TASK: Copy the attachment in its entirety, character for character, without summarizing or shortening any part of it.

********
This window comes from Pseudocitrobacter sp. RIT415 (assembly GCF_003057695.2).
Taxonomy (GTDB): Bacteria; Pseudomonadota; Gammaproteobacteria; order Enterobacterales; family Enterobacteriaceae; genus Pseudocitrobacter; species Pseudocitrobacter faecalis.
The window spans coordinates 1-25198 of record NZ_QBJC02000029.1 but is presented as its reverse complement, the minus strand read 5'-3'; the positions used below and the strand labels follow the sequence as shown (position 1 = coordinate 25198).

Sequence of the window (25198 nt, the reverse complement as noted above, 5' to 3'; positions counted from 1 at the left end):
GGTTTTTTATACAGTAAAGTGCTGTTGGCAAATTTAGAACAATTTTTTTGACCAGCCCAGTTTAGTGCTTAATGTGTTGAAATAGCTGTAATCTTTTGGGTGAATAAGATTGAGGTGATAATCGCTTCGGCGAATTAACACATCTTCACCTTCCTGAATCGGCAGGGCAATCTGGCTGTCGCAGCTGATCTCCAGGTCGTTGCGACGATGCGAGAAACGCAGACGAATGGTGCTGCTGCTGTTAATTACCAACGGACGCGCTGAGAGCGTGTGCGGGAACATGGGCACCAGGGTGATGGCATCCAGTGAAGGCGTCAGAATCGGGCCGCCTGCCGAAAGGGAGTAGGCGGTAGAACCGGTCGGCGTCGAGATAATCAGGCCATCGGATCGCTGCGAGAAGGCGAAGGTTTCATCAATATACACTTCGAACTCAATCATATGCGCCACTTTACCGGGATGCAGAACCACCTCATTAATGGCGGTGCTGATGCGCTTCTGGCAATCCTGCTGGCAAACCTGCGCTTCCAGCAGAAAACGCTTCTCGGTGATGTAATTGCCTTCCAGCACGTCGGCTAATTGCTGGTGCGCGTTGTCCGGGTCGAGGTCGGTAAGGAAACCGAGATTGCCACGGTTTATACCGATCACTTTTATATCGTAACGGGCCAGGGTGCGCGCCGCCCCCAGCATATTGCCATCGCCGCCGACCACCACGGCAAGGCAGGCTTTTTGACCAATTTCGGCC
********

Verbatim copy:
This window comes from Pseudocitrobacter sp. RIT415 (assembly GCF_003057695.2).
Taxonomy (GTDB): Bacteria; Pseudomonadota; Gammaproteobacteria; order Enterobacterales; family Enterobacteriaceae; genus Pseudocitrobacter; species Pseudocitrobacter faecalis.
The window spans coordinates 1-25198 of record NZ_QBJC02000029.1 but is presented as its reverse complement, the minus strand read 5'-3'; the positions used below and the strand labels follow the sequence as shown (position 1 = coordinate 25198).

Sequence of the window (25198 nt, the reverse complement as noted above, 5' to 3'; positions counted from 1 at the left end):
GGTTTTTTATACAGTAAAGTGCTGTTGGCAAATTTAGAACAATTTTTTTGACCAGCCCAGTTTAGTGCTTAATGTGTTGAAATAGCTGTAATCTTTTGGGTGAATAAGATTGAGGTGATAATCGCTTCGGCGAATTAACACATCTTCACCTTCCTGAATCGGCAGGGCAATCTGGCTGTCGCAGCTGATCTCCAGGTCGTTGCGACGATGCGAGAAACGCAGACGAATGGTGCTGCTGCTGTTAATTACCAACGGACGCGCTGAGAGCGTGTGCGGGAACATGGGCACCAGGGTGATGGCATCCAGTGAAGGCGTCAGAATCGGGCCGCCTGCCGAAAGGGAGTAGGCGGTAGAACCGGTCGGCGTCGAGATAATCAGGCCATCGGATCGCTGCGAGAAGGCGAAGGTTTCATCAATATACACTTCGAACTCAATCATATGCGCCACTTTACCGGGATGCAGAACCACCTCATTAATGGCGGTGCTGATGCGCTTCTGGCAATCCTGCTGGCAAACCTGCGCTTCCAGCAGAAAACGCTTCTCGGTGATGTAATTGCCTTCCAGCACGTCGGCTAATTGCTGGTGCGCGTTGTCCGGGTCGAGGTCGGTAAGGAAACCGAGATTGCCACGGTTTATACCGATCACTTTTATATCGTAACGGGCCAGGGTGCGCGCCGCCCCCAGCATATTGCCATCGCCGCCGACCACCACGGCAAGGCAGGCTTTTTGACCAATTTCGGCC